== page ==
When Hashem revealed Himself to Moshe Rabbeinu in the burning bush, instructing him to go to Egypt and serve as the medium for redeeming the Jewish People – Moshe did not respond with an outright “no.” Rather, he said, “Send whom You are accustomed to send” – Aharon HaKohen. Moshe feared overshadowing Aharon, his older brother, who had until now been the preeminent leader of the Jewish People. He refused to dethrone him out of his overwhelming sensitivity for his brother’s feelings. It was only after Hashem told Moshe that Aharon was on his way to greet him and V’ra’acha…

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וצפית אותו זהב טהור מבית ומבחוץ תצפנו

You shall cover it with pure gold, from within and from without shall you cover it. (25:11)

Chazal (Yoma 72b) derive from here that a talmid chacham, Torah scholar, should be consistent; in other words, his inner character must correspond with his public demeanor: Tocho k’baro; his internal rectitude should coincide with his outward conduct. The Torah does not brook hypocrisy. The Aron HaKodesh, which is the repository of the Torah scroll, symbolizes the crown of Torah. As it is covered with gold both within and without, it alludes to the requisite character of a Torah scholar. Horav Yitzchak Zilberstein, Shlita, relates a shailah, halachic query, that was posed to him by an individual who thought that…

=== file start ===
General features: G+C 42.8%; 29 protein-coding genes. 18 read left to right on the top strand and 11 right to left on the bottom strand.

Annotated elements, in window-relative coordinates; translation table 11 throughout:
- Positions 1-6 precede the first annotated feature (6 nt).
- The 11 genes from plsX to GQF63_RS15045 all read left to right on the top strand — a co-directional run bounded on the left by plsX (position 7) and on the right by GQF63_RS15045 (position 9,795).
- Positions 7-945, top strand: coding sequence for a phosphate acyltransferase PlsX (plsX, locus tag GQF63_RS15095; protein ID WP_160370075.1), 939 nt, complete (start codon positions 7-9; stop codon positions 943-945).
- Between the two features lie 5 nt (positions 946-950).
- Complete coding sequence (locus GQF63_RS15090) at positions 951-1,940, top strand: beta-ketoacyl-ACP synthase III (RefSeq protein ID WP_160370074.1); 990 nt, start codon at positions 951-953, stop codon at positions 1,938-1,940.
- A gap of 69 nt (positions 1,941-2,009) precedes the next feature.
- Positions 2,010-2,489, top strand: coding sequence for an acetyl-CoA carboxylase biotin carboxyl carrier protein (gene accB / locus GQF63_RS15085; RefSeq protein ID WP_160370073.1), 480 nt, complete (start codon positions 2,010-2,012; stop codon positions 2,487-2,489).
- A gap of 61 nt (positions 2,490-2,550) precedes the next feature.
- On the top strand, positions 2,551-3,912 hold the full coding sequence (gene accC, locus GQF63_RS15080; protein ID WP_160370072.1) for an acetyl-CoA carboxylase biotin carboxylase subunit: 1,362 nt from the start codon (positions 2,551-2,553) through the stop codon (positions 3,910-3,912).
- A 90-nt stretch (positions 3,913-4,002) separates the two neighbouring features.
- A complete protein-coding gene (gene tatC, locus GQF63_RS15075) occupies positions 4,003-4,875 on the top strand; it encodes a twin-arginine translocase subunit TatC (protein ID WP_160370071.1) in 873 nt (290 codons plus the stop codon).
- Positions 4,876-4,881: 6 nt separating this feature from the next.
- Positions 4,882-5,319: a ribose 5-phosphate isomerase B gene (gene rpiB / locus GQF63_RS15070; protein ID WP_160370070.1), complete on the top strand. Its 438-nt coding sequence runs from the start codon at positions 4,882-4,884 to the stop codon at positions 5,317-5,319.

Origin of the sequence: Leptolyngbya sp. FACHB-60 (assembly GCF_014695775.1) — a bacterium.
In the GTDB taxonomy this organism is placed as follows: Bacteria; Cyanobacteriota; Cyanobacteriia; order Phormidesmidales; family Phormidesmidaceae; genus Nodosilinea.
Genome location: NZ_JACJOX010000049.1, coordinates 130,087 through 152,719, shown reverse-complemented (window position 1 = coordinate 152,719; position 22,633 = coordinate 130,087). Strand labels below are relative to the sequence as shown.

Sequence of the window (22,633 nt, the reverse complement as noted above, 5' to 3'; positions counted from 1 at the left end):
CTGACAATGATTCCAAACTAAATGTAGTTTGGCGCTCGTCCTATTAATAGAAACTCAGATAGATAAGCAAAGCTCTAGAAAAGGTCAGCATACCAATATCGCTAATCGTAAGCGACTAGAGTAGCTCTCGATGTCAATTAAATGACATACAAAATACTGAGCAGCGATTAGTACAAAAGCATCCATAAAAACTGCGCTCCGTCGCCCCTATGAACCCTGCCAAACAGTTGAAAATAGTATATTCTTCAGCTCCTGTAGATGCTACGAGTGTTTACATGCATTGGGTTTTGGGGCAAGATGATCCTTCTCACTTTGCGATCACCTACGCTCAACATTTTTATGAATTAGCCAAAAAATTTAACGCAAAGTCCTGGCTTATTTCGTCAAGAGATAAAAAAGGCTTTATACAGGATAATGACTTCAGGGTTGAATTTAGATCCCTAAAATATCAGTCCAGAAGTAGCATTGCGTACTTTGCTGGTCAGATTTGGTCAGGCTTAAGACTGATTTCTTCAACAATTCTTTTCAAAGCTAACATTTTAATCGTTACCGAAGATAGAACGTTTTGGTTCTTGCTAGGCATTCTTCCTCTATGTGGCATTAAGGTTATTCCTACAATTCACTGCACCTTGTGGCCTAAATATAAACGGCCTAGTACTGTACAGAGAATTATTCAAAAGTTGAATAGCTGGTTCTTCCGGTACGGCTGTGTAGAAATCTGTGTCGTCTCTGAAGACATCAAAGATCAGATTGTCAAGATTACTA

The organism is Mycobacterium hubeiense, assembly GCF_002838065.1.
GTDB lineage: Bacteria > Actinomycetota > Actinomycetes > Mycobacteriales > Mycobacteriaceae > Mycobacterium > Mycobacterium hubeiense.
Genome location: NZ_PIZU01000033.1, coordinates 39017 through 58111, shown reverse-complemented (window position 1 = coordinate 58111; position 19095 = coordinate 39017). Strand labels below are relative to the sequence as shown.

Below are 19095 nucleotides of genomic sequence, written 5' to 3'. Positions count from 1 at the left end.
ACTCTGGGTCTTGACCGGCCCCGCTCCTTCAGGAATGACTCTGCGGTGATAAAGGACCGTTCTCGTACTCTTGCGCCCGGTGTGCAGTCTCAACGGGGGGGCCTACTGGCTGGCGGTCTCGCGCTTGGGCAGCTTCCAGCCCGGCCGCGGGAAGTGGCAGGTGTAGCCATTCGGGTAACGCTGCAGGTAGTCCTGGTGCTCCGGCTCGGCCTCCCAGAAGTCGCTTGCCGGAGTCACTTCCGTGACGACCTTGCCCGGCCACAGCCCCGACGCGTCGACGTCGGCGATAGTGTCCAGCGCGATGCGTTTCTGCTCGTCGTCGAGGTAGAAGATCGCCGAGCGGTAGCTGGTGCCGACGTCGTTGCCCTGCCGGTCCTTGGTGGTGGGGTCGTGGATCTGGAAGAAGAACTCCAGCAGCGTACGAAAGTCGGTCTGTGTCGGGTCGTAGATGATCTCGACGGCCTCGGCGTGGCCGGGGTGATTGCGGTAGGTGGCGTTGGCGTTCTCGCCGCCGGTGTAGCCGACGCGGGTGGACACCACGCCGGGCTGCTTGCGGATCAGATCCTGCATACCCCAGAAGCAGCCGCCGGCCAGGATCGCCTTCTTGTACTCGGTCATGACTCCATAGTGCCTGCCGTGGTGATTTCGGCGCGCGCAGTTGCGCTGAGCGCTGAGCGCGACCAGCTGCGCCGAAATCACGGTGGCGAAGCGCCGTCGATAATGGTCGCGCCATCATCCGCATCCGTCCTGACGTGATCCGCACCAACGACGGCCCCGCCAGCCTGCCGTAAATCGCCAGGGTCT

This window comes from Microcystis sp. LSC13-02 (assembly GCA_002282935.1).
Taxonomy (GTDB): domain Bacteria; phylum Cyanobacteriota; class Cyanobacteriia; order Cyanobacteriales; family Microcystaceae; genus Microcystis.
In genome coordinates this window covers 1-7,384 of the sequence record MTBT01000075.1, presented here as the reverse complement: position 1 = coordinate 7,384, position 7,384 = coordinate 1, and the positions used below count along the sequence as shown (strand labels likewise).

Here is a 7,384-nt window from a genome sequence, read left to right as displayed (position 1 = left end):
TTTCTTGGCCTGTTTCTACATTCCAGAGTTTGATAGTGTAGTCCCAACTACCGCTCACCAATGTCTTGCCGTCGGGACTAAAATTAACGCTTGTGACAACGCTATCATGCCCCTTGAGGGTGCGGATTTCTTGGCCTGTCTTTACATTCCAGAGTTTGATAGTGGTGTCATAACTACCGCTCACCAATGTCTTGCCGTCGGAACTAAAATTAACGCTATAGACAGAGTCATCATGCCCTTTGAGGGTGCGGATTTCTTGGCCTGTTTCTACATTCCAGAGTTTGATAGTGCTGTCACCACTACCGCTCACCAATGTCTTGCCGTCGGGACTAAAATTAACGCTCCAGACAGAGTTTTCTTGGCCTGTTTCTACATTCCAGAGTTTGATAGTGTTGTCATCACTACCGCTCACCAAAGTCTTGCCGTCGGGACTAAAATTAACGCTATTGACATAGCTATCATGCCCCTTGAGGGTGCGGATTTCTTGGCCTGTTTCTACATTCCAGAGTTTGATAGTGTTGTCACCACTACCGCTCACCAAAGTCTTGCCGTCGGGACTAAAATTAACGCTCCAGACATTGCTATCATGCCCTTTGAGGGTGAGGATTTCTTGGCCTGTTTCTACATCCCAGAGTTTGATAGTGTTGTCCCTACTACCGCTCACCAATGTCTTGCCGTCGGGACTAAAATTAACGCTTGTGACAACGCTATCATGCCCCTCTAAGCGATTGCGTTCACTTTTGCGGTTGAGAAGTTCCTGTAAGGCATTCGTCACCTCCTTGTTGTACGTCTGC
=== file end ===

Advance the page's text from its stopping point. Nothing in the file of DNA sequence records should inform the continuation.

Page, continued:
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ונתת את הכפרת על הארן מלמעלה ואל הארן תתן את העדת

You shall place the lid on the Aron from above, and into the Aron you shall put the Testimony. (25:21)

Rashi notes that the Torah previously mentioned (Ibid. 25:16), “And you shall put into the Aron the Testimony.” He explains that it is teaching us that, while it is an Aron alone without the Kapores, lid, on it, he shall place the Eidus, Testimony (Torah) into it, and afterwards he should place the lid on it. Ramban argues, claiming that the pasuk indicates the sequence to be Kapores – then Eidus. Rashi clearly is of the opinion that when the Aron was brought into the Mishkan, the Eidus was already inside of it, and the Kapores was above. Once it…